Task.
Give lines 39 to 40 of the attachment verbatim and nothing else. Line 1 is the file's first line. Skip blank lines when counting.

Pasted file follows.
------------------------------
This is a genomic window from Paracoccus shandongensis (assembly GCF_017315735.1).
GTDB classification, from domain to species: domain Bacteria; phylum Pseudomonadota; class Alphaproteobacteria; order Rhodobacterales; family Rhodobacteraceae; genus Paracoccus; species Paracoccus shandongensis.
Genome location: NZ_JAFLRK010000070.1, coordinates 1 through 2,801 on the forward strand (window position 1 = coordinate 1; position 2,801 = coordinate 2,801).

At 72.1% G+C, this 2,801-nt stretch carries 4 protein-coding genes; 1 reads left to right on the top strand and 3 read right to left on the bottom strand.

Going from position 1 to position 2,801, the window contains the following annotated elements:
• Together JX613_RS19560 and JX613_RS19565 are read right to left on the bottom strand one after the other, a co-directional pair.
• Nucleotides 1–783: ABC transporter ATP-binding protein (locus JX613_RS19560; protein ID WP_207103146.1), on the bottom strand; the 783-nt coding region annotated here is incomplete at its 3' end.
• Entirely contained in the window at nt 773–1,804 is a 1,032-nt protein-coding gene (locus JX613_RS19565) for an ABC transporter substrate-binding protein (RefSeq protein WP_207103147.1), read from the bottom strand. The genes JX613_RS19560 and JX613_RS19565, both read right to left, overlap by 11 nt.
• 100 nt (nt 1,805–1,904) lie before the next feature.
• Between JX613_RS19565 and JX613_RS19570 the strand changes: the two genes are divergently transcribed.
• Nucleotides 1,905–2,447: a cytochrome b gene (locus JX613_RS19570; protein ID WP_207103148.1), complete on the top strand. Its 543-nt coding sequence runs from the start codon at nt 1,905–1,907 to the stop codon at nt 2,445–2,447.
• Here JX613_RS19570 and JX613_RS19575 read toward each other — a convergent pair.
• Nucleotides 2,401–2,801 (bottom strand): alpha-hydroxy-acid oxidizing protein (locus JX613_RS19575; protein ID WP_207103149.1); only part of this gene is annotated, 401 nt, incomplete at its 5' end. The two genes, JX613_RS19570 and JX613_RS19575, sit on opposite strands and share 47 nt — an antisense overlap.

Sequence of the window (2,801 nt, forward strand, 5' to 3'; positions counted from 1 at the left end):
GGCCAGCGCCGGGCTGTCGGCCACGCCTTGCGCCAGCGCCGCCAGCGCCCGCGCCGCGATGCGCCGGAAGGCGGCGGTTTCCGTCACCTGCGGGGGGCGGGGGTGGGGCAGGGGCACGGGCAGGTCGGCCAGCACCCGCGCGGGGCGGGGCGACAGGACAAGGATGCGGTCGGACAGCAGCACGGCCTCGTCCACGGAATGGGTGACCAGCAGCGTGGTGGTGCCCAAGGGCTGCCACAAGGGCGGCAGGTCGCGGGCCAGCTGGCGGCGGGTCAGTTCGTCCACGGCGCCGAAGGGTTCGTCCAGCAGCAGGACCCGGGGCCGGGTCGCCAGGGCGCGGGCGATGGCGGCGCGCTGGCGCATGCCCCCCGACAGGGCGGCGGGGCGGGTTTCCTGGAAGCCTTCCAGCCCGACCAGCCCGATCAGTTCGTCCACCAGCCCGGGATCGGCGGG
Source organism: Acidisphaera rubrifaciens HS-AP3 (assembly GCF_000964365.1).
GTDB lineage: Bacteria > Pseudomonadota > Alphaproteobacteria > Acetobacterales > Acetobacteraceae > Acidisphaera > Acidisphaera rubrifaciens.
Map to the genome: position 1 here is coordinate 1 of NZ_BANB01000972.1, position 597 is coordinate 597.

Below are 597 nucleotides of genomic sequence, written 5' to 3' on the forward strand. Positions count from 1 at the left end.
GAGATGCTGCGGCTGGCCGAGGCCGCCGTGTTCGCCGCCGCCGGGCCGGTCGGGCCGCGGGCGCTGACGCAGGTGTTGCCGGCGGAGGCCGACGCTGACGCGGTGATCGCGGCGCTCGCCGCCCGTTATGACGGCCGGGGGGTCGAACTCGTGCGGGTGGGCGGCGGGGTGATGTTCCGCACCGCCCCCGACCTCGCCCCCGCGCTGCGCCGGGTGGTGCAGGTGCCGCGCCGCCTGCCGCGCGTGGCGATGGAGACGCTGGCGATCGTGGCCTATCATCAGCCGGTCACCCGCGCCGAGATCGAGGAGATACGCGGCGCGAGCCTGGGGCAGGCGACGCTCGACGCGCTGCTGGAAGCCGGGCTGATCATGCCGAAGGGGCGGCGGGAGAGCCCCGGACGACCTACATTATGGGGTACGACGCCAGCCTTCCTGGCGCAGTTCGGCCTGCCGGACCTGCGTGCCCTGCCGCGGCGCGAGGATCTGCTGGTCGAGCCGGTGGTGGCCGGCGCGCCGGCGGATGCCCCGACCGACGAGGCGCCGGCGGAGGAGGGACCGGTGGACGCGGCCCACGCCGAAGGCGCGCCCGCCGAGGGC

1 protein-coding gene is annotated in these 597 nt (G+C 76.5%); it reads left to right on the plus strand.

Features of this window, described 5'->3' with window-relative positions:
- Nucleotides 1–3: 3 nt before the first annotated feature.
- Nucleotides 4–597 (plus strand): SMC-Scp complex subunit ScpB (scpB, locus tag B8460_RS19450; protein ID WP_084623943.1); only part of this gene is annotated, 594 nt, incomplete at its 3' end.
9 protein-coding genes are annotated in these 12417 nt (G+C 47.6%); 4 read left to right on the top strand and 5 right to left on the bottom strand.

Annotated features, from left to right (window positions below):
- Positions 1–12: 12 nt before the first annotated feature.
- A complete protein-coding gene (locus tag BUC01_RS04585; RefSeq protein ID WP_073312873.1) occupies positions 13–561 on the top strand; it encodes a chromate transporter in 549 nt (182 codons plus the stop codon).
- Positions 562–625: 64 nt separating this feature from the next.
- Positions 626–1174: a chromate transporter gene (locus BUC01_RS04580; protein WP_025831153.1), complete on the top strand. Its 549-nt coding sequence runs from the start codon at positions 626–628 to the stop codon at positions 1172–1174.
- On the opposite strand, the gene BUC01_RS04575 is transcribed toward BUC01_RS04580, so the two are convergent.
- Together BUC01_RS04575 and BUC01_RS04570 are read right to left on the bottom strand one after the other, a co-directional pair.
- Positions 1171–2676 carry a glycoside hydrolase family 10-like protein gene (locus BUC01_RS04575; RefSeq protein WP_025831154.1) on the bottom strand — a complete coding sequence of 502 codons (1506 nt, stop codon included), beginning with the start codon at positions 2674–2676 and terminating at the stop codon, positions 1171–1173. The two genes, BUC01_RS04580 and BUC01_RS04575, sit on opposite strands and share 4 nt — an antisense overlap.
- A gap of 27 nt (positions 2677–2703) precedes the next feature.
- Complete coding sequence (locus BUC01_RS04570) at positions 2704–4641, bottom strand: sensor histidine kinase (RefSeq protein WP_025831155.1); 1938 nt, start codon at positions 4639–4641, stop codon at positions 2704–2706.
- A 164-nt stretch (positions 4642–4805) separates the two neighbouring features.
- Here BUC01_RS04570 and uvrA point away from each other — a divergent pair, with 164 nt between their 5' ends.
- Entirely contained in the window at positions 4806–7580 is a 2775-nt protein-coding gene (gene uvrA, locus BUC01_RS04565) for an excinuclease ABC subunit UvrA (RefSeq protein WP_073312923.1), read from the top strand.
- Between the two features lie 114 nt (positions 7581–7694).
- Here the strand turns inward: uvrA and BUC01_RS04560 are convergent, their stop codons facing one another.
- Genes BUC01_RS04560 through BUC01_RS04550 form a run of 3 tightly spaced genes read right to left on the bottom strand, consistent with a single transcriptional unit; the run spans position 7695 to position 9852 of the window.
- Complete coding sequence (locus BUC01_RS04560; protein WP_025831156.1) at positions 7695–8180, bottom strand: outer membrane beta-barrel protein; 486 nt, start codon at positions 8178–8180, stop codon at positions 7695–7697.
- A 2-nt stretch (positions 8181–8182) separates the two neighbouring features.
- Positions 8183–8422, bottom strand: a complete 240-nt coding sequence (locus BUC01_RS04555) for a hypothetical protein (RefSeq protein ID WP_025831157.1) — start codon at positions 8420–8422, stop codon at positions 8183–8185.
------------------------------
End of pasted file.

- Between the two features lie 114 nt (positions 7581–7694).
- Here the strand turns inward: uvrA and BUC01_RS04560 are convergent, their stop codons facing one another.